Share this post


Link to post
Share on other sites

As a native of Bama, here's my two cents. Huntsville will grow larger in city population than Montgomery and possibly Mobile. However I doubt its metro in our lifetimes will ever be bigger than Mobile. I feel like in the future the Mobile metro might consolidate w/Pensacola and possibly w/Pascagoula, Miss. Also FWB might consolidate w/ P'cola making a huge consolidated metro from Okaloosa or at least Santa Rosa counties in FL to at least Mobile County in AL and possibly Jackson or even Harrison counties in Miss. This megalopolis would have a pop. well over 2 million at that time. While Huntsville/Decatur is growing rapidly, I don't think they could match these numbers.

Birmingham metro will always be Bama's dominate and most populous metro.

On preview I see I've just about repeated what you said about Mobile, PortofBama. Sorry about that. Good to see we agree on the consolidation of Mobile and P'cola. I think that's a reality in the near future.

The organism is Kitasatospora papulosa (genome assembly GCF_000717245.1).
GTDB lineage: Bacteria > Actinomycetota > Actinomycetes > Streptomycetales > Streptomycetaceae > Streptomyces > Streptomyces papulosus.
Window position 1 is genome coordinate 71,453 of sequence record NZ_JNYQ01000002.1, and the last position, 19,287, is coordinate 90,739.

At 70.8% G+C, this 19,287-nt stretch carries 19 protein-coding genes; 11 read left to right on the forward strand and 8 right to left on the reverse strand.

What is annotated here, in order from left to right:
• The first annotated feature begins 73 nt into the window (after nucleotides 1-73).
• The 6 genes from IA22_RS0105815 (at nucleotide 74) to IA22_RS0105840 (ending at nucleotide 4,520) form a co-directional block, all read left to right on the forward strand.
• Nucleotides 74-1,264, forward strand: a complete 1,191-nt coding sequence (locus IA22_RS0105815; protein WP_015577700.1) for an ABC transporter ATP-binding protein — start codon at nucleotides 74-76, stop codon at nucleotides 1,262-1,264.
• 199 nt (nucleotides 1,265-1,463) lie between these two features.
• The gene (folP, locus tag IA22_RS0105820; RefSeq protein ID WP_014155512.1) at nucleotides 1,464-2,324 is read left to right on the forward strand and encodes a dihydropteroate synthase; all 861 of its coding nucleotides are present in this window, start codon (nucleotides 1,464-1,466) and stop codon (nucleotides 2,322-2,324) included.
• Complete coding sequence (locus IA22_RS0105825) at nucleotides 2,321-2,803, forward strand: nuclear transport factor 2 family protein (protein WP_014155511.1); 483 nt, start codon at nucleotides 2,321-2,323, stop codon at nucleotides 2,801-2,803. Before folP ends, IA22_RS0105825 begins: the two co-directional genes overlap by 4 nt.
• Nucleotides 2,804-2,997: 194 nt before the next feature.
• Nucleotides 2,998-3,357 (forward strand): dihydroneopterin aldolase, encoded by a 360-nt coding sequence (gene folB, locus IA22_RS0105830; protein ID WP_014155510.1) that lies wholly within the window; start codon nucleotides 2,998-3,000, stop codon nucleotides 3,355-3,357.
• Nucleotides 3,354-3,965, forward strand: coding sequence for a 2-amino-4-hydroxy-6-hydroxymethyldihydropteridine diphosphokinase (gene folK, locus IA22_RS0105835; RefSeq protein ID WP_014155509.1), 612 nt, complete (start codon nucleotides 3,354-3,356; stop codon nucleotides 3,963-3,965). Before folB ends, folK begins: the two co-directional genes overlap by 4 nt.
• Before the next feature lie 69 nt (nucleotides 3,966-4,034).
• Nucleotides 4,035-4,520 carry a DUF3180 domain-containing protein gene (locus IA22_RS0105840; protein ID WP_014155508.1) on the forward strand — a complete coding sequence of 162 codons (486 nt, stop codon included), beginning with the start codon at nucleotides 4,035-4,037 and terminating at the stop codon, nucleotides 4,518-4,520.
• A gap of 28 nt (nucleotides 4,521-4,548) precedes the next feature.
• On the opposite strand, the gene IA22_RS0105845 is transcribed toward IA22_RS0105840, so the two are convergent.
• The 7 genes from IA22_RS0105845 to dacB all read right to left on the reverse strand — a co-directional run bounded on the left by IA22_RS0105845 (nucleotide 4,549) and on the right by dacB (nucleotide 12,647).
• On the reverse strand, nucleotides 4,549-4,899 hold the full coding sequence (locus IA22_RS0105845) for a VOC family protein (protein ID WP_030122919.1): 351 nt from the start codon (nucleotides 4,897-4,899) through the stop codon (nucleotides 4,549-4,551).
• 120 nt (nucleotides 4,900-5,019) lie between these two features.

Share this post


Link to post
Share on other sites


As a native of Bama, here's my two cents. Huntsville will grow larger in city population than Montgomery and possibly Mobile. However I doubt its metro in our lifetimes will ever be bigger than Mobile. I feel like in the future the Mobile metro might consolidate w/Pensacola and possibly w/Pascagoula, Miss. Also FWB might consolidate w/ P'cola making a huge consolidated metro from Okaloosa or at least Santa Rosa counties in FL to at least Mobile County in AL and possibly Jackson or even Harrison counties in Miss. This megalopolis would have a pop. well over 2 million at that time. While Huntsville/Decatur is growing rapidly, I don't think they could match these numbers.